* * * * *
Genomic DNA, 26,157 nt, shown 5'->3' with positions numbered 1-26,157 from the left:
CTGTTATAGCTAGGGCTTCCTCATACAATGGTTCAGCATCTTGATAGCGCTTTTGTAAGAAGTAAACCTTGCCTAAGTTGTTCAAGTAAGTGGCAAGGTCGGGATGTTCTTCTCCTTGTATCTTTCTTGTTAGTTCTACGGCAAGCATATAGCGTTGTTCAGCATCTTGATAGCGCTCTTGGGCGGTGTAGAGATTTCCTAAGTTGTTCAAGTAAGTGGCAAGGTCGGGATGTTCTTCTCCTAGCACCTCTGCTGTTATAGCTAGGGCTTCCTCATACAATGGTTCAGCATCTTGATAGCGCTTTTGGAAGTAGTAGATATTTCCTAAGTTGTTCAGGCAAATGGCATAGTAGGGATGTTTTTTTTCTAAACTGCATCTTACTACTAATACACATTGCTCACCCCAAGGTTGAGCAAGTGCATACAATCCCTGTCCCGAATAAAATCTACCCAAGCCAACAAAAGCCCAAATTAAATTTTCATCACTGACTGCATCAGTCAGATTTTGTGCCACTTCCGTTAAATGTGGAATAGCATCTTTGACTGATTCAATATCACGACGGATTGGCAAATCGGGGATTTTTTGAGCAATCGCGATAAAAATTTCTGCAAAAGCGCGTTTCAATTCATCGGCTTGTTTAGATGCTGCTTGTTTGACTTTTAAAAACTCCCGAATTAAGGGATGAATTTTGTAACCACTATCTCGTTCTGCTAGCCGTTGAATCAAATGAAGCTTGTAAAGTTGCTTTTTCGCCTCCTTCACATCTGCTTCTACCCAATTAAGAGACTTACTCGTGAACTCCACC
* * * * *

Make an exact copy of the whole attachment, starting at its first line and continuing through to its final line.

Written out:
Genomic DNA, 26,157 nt, shown 5'->3' with positions numbered 1-26,157 from the left:
CTGTTATAGCTAGGGCTTCCTCATACAATGGTTCAGCATCTTGATAGCGCTTTTGTAAGAAGTAAACCTTGCCTAAGTTGTTCAAGTAAGTGGCAAGGTCGGGATGTTCTTCTCCTTGTATCTTTCTTGTTAGTTCTACGGCAAGCATATAGCGTTGTTCAGCATCTTGATAGCGCTCTTGGGCGGTGTAGAGATTTCCTAAGTTGTTCAAGTAAGTGGCAAGGTCGGGATGTTCTTCTCCTAGCACCTCTGCTGTTATAGCTAGGGCTTCCTCATACAATGGTTCAGCATCTTGATAGCGCTTTTGGAAGTAGTAGATATTTCCTAAGTTGTTCAGGCAAATGGCATAGTAGGGATGTTTTTTTTCTAAACTGCATCTTACTACTAATACACATTGCTCACCCCAAGGTTGAGCAAGTGCATACAATCCCTGTCCCGAATAAAATCTACCCAAGCCAACAAAAGCCCAAATTAAATTTTCATCACTGACTGCATCAGTCAGATTTTGTGCCACTTCCGTTAAATGTGGAATAGCATCTTTGACTGATTCAATATCACGACGGATTGGCAAATCGGGGATTTTTTGAGCAATCGCGATAAAAATTTCTGCAAAAGCGCGTTTCAATTCATCGGCTTGTTTAGATGCTGCTTGTTTGACTTTTAAAAACTCCCGAATTAAGGGATGAATTTTGTAACCACTATCTCGTTCTGCTAGCCGTTGAATCAAATGAAGCTTGTAAAGTTGCTTTTTCGCCTCCTTCACATCTGCTTCTACCCAATTAAGAGACTTACTCGTGAACTCCACC